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When the winter winds blow and the Yule fires are lit, it is best to stay indoors, safely shut away from the dark paths and the wild heaths. Those who wander out by themselves during the Yule-nights may hear a sudden rustling through the tops of the treesーa rustling that might be the wind, though the rest of the wood is still.” Kveldulf Hagen Gundarsson (Mountain Thunder)

The most wonderful time of the year is finally upon us. Christmas lights already decorate the town, the smell of our favorite Christmas dishes is in the air (at last!), and jolly old St. Nick will leave presents for all the nice children on the night of December 24. How exciting, right? Nevertheless, December is also one of the coldest, darkest months, and way before Christianity became the beacon of the holiday season, the tales that traditionally arose during winter were full of terrifying figures and harsh punishments. 


Before the popularization of Santa Claus, Europeans spoke of the Celtic goddess Perchta. During the twelve days of Christmas, this half-demon, half-human figure would sneak into people’s homes and leave a small silver coin to all the children that behaved and worked hard all year. However, if they were naughty, Perchta would cut their bellies open, remove their guts, and stuff their bodies with straw and rocks. She would also disembowel citizens who weren’t upholding local traditions. Nowadays, Perchta is portrayed as a “rewarder of the generous, and the punisher of the bad,” and her legend is still commemorated in Austria in the ancient pagan festival Perchtenlauf. This event is meant to drive out the ‘devils of winter,’ and in it, residents dress as devil-like creatures and parade through town while making a lot of noise to scare the evil spirits away.


In Europe, this half-man, half-goat demon was known as St. Nicholas’ evil counterpart. During the Winter Solstice, jolly St. Nick would visit good children to reward them for their behavior. Meanwhile, Krampus would visit the naughty children to beat them with birch branches or kidnap them. Since Krampus was traditionally known as the son of the Norse god of the underworld, some versions of the tale stated that he ate children or took them to Hell. Austrians still hold winter festivals to commemorate Krampus. The Krampuslauf, or Krampus Run, is a century-old tradition, in which men dressed up as Krampus and ran around town scaring children and chasing evil spirits away. Nowadays, though, the Krampuslauf is a nocturnal procession, where citizens dress up in scary, demonic costumes and scare spectators.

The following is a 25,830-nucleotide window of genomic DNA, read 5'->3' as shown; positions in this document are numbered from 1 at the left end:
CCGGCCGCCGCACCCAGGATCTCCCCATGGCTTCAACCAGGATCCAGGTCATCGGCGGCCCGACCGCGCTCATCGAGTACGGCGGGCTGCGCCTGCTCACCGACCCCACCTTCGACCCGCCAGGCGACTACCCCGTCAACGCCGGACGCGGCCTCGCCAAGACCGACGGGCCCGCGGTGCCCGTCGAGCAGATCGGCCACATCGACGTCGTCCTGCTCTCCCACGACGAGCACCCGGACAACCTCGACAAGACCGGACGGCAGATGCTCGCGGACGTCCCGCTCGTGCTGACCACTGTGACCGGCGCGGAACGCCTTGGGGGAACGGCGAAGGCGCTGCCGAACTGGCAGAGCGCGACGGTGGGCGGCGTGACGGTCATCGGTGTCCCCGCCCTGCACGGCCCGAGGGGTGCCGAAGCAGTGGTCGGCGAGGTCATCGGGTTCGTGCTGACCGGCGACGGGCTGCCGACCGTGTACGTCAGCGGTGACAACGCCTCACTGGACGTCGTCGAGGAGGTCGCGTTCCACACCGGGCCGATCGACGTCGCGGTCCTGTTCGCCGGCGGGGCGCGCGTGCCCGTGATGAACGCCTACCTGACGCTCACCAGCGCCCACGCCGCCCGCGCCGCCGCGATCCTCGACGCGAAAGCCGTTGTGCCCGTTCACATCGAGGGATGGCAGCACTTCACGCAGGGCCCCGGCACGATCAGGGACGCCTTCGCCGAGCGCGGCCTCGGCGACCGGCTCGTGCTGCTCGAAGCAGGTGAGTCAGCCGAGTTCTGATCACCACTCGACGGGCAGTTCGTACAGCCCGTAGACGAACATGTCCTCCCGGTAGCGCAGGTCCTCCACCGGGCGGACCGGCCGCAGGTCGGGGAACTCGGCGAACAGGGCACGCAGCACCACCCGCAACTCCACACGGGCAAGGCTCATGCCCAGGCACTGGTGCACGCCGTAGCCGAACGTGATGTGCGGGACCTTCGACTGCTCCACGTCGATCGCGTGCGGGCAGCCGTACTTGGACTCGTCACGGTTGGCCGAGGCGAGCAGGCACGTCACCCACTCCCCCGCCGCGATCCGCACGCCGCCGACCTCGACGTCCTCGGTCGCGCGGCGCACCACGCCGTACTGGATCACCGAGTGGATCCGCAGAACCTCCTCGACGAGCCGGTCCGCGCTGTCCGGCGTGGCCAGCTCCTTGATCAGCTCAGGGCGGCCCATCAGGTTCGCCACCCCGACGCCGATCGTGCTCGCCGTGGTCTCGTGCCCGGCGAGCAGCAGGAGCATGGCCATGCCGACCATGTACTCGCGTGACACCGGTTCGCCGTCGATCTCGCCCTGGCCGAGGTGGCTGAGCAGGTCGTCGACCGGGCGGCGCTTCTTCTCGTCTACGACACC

The Nutcracker

While The Nutcracker is traditionally portrayed in ballet performances, this Christmas classic isn’t as innocent as it seems. Originally written in 1816 by E.T.A. Hoffmann, The Nutcracker and the Mouse King tells the tale of Marie, a young girl who receives a nutcracker as a gift and decides to spend the night with it. As the clock strikes midnight, the seven-headed Mouse King leads an army of rats into the house and Marie is shrunken to their size. Luckily, dolls and toy soldiers also come to life, and they’re led by the Nutcracker in their battle against the rats. Eventually, the Nutcracker kills the seven-headed Mouse King; and Marie, who fell in love with the Nutcracker, remains doll-sized and spends the rest of her days living in the doll kingdom. 

The Pricolici

Since wolf packs majorly hunt during mid and late winter, this Romanian folklore was mostly recounted during the colder months. The Pricolici werewolves are the undead souls of evil, violent men that came back from the grave to continue harming others. Although these creatures are reanimated corpses, they possess wolf-like characteristics. Furthermore, once a pricolici dies, it won’t remain dead. Instead, it’ll resurrect as a vampire. 

There are many more tales and creatures who punish and frighten people around the world during the winter months. Although the western rituals we were taught for Christmas are filled with fun and laughter, other traditions around the world remind us that the cold and darkness that engulfs the winter months is real and can be truly frightening.

Andrea is currently majoring in Journalism at the University of Puerto Rico, Río Piedras Campus. She’s an introverted empath who enjoys long drives while listening to good music. When it’s time to sit down and write, coffee and Led Zeppelin serve as her inspiration.
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